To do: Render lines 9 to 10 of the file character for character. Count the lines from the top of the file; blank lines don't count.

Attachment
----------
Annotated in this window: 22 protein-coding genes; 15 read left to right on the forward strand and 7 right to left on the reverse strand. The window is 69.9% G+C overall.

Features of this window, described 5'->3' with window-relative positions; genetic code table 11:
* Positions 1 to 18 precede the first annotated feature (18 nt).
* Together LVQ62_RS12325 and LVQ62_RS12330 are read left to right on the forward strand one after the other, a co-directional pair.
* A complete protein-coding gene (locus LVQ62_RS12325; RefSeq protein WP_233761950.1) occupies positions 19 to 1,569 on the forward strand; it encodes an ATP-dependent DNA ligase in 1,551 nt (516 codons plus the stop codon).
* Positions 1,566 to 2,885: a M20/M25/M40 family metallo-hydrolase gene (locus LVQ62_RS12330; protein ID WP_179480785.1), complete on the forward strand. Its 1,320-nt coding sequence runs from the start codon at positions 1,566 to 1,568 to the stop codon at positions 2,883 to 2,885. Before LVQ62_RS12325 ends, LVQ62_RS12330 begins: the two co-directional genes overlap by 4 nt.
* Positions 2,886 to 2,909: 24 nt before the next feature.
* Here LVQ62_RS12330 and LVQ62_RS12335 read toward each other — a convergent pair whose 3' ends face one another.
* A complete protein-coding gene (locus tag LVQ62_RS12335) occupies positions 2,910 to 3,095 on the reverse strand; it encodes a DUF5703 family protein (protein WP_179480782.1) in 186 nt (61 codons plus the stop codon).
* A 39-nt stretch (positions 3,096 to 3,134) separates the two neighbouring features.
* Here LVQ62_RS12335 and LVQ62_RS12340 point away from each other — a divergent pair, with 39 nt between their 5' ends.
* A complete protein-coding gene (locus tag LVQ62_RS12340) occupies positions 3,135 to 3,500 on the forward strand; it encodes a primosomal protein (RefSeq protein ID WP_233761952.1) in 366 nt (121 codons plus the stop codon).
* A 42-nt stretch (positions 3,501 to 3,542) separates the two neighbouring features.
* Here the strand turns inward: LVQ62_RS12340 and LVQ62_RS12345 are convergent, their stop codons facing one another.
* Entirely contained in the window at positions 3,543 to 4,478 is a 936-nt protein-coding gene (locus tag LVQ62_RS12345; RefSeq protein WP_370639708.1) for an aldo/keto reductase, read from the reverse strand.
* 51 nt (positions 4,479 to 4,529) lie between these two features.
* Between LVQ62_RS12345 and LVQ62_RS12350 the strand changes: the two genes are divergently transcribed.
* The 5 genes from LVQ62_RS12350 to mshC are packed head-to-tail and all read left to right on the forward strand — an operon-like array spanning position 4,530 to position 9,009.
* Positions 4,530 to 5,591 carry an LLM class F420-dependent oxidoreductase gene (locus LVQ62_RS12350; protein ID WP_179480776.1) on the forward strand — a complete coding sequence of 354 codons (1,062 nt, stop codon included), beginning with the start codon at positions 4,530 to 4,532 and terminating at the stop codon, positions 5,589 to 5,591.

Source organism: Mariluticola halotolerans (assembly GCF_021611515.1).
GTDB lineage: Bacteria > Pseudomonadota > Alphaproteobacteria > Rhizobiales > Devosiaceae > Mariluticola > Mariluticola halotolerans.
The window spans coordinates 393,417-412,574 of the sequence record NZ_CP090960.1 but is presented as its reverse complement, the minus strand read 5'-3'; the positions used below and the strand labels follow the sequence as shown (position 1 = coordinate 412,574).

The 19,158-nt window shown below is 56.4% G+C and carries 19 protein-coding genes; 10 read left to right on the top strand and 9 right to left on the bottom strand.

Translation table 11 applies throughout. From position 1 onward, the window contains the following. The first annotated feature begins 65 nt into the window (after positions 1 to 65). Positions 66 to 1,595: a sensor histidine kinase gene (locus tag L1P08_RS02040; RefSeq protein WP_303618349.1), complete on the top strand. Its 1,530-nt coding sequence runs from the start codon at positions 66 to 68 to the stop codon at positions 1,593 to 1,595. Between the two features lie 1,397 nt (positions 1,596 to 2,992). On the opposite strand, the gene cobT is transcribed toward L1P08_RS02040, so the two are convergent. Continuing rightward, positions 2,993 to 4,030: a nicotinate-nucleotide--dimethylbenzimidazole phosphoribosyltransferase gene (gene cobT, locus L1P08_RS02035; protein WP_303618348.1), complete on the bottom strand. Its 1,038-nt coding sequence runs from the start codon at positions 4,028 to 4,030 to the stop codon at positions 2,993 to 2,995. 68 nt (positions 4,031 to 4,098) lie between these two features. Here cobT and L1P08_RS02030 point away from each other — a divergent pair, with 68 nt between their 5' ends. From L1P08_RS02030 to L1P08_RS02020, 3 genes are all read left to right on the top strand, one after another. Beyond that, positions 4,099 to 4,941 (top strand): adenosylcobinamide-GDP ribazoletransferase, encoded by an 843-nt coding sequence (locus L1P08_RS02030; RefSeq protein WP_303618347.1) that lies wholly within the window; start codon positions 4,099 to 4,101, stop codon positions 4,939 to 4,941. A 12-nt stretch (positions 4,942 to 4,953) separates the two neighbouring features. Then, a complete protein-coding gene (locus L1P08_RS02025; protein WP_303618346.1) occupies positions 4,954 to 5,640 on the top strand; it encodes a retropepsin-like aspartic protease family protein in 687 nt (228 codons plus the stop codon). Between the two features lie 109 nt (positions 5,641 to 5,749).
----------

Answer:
* A complete protein-coding gene (locus tag LVQ62_RS12335) occupies positions 2,910 to 3,095 on the reverse strand; it encodes a DUF5703 family protein (protein WP_179480782.1) in 186 nt (61 codons plus the stop codon).
* A 39-nt stretch (positions 3,096 to 3,134) separates the two neighbouring features.